Thursday, May 19, 2011

What's Song Got To Do With It?

Picture this. You sign up to take a cabaret workshop in which you are going to work on a song with an acting teacher and a vocal coach during the day, and perform it at night. You choose a song. You learn it. You attend the workshop and sing your song. After you sing, the other attendees clap, but the acting teacher (the brilliant Alan Langdon from famed Circle in the Square) quietly waits for the applause to stop. He then smiles at you and says, “So how was that? How did it go?”

One by one, each attendee experiences something similar. The reactions to this question include wiggling, giggling, saying “Ummm” a lot, or “I don’t know,” or “Pretty good, I guess.” People talk about the notes they missed or the lyrics they forgot. The teacher presses on. “No,” he says, “I’m not talking about that. I want to know if you feel you expressed yourself fully.”

Oh.

After moving past the initial discomfort, you start to answer truthfully. “I think I expressed some of what I wanted to, but not all of it.” Great. Then the questions get harder. They have to do with why you chose the song you did, what drew you to it, what is going on right now in your life that you can draw on to express what you really want to express. Is it pain, anger, sadness, joy, abandonment?

Sounds like character work, right? Some people answer “she feels this” or “he feels that,” referring to the character singing the song from whatever musical or show the song hails. No. “I’m not interested in what the character is feeling,” the teacher says, “I’m interested in what YOU are feeling.”

Oh.

Well, that’s harder, now isn’t it? And what I have found is that this pertains to my writing—both fiction and nonfiction. The first, second, third steps, and so on, are learning as much about my character as I can, of course. But the gem I’ve taken from these acting/singing workshops is that if I can then extend the thought process to include discovering similarities between what the person has gone through and something I can relate it to for myself, I might be able to put myself in their shoes that much more. It can deepen my awareness of that person and understand somewhat more about their motivations.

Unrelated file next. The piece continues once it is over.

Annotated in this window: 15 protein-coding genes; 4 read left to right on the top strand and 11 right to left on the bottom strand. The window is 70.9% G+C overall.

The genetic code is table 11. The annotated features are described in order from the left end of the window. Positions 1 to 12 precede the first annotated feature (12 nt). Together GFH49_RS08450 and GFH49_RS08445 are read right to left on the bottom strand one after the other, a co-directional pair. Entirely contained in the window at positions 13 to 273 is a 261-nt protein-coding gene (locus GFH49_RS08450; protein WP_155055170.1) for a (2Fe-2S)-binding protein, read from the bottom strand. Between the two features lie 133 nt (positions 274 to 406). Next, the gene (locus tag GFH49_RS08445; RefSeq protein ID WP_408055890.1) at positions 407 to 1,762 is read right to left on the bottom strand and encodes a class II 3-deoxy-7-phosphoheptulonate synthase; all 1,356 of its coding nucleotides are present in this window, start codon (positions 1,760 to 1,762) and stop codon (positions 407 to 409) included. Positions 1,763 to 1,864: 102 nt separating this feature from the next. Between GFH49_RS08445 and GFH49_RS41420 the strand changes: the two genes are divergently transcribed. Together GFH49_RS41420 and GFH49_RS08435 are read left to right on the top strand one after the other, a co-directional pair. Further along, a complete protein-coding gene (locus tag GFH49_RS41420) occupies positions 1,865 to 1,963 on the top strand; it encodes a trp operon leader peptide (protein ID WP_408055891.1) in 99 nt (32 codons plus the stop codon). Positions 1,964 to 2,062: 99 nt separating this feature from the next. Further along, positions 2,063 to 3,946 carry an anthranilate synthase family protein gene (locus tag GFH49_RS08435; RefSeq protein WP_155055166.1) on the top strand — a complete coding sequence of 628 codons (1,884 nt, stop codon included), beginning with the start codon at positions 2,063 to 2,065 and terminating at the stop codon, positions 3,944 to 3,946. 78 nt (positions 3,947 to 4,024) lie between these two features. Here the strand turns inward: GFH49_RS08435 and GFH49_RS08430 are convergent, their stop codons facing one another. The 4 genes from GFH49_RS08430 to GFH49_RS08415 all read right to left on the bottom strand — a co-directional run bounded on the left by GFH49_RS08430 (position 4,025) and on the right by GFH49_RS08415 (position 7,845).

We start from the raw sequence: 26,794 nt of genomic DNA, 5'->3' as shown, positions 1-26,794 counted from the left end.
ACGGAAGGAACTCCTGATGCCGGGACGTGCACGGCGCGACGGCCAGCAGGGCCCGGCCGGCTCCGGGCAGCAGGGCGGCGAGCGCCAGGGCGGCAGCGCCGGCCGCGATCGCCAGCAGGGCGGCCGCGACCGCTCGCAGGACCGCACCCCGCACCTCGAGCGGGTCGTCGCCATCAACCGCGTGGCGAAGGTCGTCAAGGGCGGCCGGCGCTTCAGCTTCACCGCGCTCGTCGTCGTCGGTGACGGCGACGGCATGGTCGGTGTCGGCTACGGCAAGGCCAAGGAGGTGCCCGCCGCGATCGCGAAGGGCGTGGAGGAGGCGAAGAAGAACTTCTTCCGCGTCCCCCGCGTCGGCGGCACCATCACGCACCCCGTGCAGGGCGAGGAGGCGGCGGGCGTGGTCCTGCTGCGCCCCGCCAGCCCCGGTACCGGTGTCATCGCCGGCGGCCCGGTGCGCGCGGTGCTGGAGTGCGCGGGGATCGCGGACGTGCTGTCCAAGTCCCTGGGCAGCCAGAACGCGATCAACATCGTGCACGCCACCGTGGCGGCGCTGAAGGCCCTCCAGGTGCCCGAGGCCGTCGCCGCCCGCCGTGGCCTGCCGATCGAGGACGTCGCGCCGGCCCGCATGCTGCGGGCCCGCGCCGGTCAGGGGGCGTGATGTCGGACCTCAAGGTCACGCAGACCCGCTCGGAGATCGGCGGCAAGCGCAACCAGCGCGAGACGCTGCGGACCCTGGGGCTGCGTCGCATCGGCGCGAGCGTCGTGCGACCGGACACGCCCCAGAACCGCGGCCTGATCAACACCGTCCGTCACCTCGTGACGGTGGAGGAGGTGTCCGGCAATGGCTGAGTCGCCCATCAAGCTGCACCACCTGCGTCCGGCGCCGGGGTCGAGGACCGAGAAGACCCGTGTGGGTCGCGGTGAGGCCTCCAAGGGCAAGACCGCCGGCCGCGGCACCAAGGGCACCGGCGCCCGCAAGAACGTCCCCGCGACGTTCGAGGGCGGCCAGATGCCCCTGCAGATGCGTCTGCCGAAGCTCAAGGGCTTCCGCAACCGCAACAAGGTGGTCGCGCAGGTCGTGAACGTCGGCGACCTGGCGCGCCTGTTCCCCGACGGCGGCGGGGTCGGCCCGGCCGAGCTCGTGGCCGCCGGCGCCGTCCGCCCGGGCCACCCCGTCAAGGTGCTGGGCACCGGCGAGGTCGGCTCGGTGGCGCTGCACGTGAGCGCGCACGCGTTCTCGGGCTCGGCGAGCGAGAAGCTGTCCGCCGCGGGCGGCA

Give it a try—the results can be illuminating!

2 comments:

Jim Murphy said...

What a great post. It gets to the core of why some nonfiction/fiction works, while others fall short (even though well executed). I think it's very hard to let the emotions go full speed; we're brought up to contain our emotions, to be civilized, etc. And letting go can make a writer feel very exposed. My advice is always the same: Take a deep breath, say exactly what you want, and worry about any problems after it's written.

Marfe Ferguson Delano said...

Tanya, your post really strikes a chord in me (forgive the pun). I find that my writing flows better, that my voice is freer--literally and figuratively--when I'm singing regularly. Thanks for this lovely reminder.